Anonymous Secret Santa said...

A good post.

I'm hoping on Newsnight tonight they crunch the numbers on Cameron’s proposed tax cut.

I'll bet most of the people sat on the bus this morning won't see a penny of that, some might see £1.50 a month which I'm sure Boris will enjoy spending on fireworks.

Rich

Spoilt? I'd prefer to use my car thanks, but it's neither practicle nor ethical to do so in London.

The problem with rural areas is very different. I'm originally from the Lake District and there we have irregular busses, doing slow and indirect routes, driving for miles and miles with very few people on them.

Thanks for reminding us that high bus fares make people use there cars more!

Until the Government attempts to offer a public transport service, cheap enough to compete with driving, people will still use cars.

This is easier to achieve in London than the country and with measures like the Congestion Charge we are able to give city drivers financial incentives without penalizing drivers in the country. (Like increasing fuel and driving taxes would).

SS

8:48 pm, January 05, 2009

 
Anonymous Rich said...

I'm just pointing out how poor public transport can be in most parts of the country. London is the exception even for cities and when I'm down there I love buzzing around on the tube, obviously not in rush hour as that is just minging.

In terms of value for money, public transport is appalling. Most people own cars so the cost of keeping one can't be factored in when you calculate the cost of commuting. To drive a new generation city car means you probably going to get around 60-80mpg...with virtually zero C02. Cheaper, Greener than the bus by a long way.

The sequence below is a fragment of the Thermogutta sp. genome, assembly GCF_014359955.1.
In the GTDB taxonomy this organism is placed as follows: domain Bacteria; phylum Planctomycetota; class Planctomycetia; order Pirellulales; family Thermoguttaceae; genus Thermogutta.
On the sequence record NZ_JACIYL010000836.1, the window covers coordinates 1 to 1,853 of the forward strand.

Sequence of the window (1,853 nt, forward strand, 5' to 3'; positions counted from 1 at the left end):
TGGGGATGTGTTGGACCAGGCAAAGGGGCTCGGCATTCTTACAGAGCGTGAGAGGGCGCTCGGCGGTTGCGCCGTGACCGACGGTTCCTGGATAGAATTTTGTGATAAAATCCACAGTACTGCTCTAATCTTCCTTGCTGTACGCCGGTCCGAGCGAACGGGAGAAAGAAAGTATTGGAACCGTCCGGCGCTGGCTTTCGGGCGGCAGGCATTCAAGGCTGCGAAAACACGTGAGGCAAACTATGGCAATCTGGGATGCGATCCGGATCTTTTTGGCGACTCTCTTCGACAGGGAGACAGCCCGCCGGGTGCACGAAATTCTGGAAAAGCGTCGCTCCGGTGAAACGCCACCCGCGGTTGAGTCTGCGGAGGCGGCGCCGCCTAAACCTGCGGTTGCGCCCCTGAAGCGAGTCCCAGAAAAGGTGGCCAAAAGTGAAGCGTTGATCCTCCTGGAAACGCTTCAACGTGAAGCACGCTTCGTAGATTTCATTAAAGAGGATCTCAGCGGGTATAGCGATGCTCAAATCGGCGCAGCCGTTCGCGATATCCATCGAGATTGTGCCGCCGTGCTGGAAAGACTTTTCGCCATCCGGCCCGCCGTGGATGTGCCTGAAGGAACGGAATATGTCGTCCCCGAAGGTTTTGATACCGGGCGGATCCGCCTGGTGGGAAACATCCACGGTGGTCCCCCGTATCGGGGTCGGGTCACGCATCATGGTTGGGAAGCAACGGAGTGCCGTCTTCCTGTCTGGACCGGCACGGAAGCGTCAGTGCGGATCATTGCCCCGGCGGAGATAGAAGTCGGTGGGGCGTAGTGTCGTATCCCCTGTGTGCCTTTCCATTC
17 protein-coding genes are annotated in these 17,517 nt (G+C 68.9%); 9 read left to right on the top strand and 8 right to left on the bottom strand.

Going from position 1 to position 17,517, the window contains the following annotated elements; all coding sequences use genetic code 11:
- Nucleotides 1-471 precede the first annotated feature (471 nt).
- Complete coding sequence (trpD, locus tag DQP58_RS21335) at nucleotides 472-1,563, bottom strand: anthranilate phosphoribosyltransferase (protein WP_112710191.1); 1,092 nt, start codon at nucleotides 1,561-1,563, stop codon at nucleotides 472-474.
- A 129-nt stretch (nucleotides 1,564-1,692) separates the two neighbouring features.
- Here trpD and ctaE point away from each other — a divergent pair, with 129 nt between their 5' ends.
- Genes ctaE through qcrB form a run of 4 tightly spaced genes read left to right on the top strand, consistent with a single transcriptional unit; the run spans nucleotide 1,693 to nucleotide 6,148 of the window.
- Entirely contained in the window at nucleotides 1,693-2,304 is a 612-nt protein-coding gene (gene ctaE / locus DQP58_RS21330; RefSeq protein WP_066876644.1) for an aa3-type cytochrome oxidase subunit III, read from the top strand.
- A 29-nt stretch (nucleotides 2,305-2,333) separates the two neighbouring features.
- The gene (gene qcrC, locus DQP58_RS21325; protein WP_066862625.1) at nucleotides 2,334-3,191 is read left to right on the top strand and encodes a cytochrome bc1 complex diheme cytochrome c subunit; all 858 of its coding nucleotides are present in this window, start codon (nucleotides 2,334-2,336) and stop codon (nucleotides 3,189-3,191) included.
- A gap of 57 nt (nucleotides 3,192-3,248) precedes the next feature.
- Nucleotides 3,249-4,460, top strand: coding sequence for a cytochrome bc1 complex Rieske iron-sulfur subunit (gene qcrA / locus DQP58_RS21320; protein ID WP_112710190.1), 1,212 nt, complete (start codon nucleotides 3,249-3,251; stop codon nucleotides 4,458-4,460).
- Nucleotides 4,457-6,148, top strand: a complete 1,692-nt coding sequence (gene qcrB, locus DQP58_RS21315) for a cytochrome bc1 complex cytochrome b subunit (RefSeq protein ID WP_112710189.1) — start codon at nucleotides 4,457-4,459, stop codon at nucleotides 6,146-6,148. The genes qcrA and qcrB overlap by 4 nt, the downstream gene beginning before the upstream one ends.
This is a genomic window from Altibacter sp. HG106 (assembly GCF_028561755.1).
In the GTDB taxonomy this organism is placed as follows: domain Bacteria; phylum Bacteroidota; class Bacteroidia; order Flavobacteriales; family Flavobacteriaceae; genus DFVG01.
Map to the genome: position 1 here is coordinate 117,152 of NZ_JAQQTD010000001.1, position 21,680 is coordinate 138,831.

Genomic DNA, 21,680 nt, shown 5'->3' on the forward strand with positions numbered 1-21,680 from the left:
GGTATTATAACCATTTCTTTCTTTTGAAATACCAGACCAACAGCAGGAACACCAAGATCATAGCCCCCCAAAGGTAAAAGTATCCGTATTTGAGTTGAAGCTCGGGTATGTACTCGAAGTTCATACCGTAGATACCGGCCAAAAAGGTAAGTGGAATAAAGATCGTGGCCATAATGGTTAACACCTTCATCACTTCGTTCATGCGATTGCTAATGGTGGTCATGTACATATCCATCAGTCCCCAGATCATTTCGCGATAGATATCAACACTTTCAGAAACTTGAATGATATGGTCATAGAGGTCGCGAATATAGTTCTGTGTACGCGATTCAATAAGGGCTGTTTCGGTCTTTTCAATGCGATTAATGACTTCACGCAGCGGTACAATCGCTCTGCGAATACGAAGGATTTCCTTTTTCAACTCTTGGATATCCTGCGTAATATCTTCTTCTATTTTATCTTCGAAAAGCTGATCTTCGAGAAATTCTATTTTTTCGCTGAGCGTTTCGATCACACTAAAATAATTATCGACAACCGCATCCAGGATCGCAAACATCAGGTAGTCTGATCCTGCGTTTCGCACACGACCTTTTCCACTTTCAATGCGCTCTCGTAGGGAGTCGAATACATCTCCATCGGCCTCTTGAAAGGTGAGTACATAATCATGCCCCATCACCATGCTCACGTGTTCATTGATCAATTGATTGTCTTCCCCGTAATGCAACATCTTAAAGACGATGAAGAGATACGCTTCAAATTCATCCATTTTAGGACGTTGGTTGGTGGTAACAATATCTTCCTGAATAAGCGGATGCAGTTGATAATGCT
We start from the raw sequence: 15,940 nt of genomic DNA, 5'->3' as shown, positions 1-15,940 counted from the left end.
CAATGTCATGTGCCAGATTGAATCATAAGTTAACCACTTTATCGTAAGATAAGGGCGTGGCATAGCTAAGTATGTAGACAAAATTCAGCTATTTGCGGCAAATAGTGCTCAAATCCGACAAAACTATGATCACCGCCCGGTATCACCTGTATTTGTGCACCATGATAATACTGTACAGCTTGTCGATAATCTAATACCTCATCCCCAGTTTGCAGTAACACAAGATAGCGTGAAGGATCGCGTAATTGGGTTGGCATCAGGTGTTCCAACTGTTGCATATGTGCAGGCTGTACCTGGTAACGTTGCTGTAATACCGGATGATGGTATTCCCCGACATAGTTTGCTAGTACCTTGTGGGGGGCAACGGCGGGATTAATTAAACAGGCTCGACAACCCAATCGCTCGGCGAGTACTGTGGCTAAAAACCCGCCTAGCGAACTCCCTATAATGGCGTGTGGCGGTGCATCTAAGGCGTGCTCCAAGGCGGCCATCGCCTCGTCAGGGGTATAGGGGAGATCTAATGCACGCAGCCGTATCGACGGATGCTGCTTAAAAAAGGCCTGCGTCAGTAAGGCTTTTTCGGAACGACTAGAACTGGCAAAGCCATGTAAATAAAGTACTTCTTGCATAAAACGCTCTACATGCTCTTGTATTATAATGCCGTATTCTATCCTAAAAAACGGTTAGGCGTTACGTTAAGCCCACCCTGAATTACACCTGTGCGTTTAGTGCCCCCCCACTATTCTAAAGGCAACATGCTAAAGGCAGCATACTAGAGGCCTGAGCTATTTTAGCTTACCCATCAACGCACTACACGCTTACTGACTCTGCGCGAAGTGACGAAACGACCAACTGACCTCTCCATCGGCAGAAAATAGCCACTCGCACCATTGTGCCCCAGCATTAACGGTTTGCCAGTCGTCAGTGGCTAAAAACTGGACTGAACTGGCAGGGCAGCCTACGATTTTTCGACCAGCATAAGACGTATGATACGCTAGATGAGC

11:07 pm, January 05, 2009

 
Anonymous Secret Santa said...

Rich

To which new generation city car/s do you refer?

SS

11:54 pm, January 05, 2009

 
Anonymous Anonymous said...

Did Ken never put fares up then?

5:26 pm, January 06, 2009

 
Anonymous observer's friend said...

Anonymous said...
Did Ken never put fares up then?


No! Ken (the candidate rejected by NuLabour) reduced bus fares (and improved the benefits for disabled and elderly passengers and kids and those on state benefits).

7:27 pm, January 06, 2009

 
Blogger Olly said...

Anon said: Maybe Ken shouldn't have left London's finances in the toilet.

A financial black hole in London's budget needs to be filled, so Boris going against his better inclinations has to raise money for it - that sounds like sound governance to me.

Meanwhile he freezes the Mayoral precept which his predecessor was so keen on hiking at every given moment - no mention of that though, because that wouldn't play well in Nu-Labour cloud cuckoo land would it?


If London's finances were left in a "mess" then how can Bojo afford to freeze the precept?

Freezing the precept, abandoning the western extension of the congestion zone and removing the top charge for Chelsea tractors has been paid for by sticking up tube and bus fares, simple, end of discussion. Car drivers are Bojo's priority and Luke is right to say that public transport users who voted for him are going to be annoyed.

You mention Nu-Labour cloud cuckoo land but your argument is pure Tory spin of which Campbell would be proud.

ps Last year Ken put his share of the precept up by 2% but never let facts get in the way eh.

3:02 pm, January 07, 2009